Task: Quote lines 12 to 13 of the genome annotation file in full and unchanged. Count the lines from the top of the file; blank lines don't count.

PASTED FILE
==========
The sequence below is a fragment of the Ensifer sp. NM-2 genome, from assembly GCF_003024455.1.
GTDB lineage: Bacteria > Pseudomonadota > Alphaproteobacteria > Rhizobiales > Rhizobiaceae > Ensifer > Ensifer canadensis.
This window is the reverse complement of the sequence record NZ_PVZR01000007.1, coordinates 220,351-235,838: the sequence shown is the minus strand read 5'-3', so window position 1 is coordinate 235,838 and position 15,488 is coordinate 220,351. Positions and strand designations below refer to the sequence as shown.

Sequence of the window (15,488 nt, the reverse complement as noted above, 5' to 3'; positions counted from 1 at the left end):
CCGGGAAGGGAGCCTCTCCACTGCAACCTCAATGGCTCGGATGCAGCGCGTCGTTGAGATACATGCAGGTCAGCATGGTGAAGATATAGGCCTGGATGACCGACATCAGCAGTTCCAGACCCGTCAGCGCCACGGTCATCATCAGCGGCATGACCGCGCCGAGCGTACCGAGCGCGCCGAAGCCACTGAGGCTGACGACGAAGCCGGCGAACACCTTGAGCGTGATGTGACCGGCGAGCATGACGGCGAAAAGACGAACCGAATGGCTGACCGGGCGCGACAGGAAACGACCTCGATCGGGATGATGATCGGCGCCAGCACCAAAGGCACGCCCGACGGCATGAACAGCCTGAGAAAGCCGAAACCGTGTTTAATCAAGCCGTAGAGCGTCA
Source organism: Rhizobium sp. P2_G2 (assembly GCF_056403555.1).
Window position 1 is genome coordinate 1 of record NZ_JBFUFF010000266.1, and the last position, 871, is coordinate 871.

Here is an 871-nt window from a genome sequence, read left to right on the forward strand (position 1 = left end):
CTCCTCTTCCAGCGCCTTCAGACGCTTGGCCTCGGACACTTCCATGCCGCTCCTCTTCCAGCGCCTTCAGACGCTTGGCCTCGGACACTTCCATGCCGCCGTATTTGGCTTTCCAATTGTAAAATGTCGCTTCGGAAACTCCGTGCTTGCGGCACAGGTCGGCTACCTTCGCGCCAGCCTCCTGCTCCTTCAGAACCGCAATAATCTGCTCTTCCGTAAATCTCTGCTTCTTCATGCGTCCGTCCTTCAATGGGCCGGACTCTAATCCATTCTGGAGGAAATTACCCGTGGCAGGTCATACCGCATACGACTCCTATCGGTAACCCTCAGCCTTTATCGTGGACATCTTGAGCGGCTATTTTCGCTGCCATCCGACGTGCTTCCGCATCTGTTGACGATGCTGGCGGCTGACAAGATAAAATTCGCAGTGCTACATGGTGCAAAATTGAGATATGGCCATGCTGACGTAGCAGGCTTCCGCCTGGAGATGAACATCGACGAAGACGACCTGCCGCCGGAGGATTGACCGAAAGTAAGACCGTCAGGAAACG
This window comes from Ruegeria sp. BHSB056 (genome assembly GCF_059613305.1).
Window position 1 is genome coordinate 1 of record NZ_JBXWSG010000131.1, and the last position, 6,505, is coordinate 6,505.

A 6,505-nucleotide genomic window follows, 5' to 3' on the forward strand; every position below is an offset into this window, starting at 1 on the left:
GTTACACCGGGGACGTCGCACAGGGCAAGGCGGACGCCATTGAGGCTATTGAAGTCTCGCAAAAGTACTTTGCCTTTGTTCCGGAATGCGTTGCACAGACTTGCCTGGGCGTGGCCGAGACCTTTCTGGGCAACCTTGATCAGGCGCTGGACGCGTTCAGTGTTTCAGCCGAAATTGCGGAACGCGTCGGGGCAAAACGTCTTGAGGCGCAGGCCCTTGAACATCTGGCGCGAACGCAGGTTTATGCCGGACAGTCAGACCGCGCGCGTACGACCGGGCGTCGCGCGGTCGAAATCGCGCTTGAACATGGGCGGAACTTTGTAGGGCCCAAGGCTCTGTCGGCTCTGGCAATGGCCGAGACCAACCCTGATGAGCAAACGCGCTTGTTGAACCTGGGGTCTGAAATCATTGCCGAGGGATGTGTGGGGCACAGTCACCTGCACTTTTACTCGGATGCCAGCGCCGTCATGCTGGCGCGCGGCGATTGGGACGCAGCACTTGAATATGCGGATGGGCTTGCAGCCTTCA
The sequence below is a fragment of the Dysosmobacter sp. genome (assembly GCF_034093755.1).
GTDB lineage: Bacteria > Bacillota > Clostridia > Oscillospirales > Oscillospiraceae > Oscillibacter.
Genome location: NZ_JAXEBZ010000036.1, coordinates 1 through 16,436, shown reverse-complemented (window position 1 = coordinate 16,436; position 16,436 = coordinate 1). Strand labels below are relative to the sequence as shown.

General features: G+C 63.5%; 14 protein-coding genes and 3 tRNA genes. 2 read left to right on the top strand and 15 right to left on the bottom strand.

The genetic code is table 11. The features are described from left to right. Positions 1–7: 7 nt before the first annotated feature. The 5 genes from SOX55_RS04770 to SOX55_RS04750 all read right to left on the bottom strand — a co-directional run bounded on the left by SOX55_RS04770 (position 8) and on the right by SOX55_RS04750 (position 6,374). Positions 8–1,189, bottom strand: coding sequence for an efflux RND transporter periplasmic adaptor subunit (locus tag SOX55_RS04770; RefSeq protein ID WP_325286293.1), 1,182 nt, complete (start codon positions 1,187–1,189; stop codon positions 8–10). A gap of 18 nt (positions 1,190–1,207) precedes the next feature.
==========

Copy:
A 6,505-nucleotide genomic window follows, 5' to 3' on the forward strand; every position below is an offset into this window, starting at 1 on the left:
GTTACACCGGGGACGTCGCACAGGGCAAGGCGGACGCCATTGAGGCTATTGAAGTCTCGCAAAAGTACTTTGCCTTTGTTCCGGAATGCGTTGCACAGACTTGCCTGGGCGTGGCCGAGACCTTTCTGGGCAACCTTGATCAGGCGCTGGACGCGTTCAGTGTTTCAGCCGAAATTGCGGAACGCGTCGGGGCAAAACGTCTTGAGGCGCAGGCCCTTGAACATCTGGCGCGAACGCAGGTTTATGCCGGACAGTCAGACCGCGCGCGTACGACCGGGCGTCGCGCGGTCGAAATCGCGCTTGAACATGGGCGGAACTTTGTAGGGCCCAAGGCTCTGTCGGCTCTGGCAATGGCCGAGACCAACCCTGATGAGCAAACGCGCTTGTTGAACCTGGGGTCTGAAATCATTGCCGAGGGATGTGTGGGGCACAGTCACCTGCACTTTTACTCGGATGCCAGCGCCGTCATGCTGGCGCGCGGCGATTGGGACGCAGCACTTGAATATGCGGATGGGCTTGCAGCCTTCA